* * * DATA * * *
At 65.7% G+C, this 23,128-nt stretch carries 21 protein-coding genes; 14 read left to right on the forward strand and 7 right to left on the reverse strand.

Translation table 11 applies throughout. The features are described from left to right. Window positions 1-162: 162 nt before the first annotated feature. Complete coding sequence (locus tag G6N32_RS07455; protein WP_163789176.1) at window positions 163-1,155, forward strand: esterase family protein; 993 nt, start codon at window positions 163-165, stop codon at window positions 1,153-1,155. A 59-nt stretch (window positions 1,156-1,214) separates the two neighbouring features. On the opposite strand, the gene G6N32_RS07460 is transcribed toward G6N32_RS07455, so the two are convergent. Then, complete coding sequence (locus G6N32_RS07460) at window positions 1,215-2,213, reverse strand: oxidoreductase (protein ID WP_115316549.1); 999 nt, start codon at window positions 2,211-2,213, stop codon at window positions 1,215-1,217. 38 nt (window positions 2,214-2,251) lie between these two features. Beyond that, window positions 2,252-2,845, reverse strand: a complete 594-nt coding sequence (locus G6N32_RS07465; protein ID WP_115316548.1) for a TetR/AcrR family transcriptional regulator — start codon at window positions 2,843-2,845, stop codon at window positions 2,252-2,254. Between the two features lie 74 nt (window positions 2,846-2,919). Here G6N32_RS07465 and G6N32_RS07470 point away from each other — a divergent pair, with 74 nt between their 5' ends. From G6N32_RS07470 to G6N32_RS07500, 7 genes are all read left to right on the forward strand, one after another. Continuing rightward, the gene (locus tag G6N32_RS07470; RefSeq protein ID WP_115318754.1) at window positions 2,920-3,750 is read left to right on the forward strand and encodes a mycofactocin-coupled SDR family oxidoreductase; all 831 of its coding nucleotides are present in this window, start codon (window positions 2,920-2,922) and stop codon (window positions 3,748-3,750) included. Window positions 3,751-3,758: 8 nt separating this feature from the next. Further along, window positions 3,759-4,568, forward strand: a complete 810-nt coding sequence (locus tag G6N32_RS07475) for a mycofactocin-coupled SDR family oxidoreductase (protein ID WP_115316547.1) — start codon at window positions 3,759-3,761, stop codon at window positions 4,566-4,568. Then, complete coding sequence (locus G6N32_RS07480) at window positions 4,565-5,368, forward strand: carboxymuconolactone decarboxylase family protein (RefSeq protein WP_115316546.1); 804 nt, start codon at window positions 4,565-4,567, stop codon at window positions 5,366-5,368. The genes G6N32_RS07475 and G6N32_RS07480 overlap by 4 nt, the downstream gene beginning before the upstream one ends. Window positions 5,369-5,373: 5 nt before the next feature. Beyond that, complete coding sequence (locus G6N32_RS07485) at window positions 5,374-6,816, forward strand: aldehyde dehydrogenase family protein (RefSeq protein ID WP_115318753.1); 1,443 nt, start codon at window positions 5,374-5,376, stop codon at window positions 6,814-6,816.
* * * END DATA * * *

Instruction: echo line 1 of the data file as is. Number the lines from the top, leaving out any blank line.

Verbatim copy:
At 65.7% G+C, this 23,128-nt stretch carries 21 protein-coding genes; 14 read left to right on the forward strand and 7 right to left on the reverse strand.